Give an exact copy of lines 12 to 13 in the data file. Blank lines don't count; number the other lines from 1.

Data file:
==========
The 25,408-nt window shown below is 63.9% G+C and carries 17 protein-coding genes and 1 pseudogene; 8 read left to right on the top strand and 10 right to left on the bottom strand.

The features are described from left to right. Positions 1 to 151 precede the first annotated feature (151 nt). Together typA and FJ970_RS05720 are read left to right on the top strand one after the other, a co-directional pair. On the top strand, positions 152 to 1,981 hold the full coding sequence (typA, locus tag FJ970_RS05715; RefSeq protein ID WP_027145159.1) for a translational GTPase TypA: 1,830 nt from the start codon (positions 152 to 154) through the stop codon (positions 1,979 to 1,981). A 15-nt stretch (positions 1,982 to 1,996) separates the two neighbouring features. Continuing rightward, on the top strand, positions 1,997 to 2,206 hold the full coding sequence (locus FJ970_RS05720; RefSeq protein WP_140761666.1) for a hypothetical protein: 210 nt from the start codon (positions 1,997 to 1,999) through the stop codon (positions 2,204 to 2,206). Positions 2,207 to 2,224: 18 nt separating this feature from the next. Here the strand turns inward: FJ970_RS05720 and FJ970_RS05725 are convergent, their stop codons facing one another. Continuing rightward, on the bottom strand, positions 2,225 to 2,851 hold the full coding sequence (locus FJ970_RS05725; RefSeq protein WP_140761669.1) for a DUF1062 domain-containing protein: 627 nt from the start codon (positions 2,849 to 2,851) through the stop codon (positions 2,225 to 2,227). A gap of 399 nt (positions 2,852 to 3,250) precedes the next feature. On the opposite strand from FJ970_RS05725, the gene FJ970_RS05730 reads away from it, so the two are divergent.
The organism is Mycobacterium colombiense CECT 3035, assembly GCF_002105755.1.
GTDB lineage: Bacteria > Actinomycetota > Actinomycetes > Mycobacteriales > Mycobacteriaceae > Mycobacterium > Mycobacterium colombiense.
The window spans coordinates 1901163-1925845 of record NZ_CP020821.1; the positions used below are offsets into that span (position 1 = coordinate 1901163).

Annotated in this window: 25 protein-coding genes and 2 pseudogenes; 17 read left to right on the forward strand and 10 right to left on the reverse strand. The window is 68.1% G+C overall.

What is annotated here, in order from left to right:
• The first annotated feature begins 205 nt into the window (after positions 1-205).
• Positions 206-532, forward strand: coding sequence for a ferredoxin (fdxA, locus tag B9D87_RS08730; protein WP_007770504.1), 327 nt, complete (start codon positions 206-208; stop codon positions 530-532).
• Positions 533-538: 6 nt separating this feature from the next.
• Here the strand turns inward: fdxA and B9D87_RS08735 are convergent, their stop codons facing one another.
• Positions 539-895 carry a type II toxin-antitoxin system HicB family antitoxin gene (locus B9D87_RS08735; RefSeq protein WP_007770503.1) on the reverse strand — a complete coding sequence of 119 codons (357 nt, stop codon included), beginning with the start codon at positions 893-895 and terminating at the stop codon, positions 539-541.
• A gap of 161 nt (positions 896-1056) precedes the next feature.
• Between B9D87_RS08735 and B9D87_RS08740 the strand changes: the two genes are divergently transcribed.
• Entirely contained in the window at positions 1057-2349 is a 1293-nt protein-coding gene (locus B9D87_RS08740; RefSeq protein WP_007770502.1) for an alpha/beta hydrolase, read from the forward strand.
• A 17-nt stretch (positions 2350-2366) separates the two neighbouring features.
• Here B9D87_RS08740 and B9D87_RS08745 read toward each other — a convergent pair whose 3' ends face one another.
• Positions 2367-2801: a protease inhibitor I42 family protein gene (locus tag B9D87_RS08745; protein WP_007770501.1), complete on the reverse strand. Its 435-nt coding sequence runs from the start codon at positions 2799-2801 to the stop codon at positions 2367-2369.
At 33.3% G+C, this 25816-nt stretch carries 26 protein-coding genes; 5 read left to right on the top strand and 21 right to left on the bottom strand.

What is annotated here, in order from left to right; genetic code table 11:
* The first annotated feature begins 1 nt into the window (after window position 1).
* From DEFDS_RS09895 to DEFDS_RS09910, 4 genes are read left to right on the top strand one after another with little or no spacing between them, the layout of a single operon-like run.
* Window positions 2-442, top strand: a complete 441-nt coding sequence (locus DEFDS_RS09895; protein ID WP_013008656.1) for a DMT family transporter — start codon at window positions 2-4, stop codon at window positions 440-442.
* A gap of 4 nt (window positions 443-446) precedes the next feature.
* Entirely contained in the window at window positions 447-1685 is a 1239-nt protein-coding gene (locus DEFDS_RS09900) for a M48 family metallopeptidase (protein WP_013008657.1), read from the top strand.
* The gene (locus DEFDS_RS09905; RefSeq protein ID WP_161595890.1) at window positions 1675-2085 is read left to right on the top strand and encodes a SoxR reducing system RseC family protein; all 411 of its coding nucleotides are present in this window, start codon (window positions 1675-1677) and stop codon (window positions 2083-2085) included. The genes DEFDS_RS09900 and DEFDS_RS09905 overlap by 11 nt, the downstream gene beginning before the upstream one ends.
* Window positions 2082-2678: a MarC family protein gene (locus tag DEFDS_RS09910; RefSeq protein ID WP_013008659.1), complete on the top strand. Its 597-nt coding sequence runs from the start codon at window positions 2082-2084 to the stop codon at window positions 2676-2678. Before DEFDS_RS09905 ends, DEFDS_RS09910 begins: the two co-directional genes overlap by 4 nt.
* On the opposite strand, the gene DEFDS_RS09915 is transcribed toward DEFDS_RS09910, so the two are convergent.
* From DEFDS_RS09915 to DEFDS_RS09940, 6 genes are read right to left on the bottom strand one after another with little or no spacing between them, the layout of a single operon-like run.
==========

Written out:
• Positions 539-895 carry a type II toxin-antitoxin system HicB family antitoxin gene (locus B9D87_RS08735; RefSeq protein WP_007770503.1) on the reverse strand — a complete coding sequence of 119 codons (357 nt, stop codon included), beginning with the start codon at positions 893-895 and terminating at the stop codon, positions 539-541.
• A gap of 161 nt (positions 896-1056) precedes the next feature.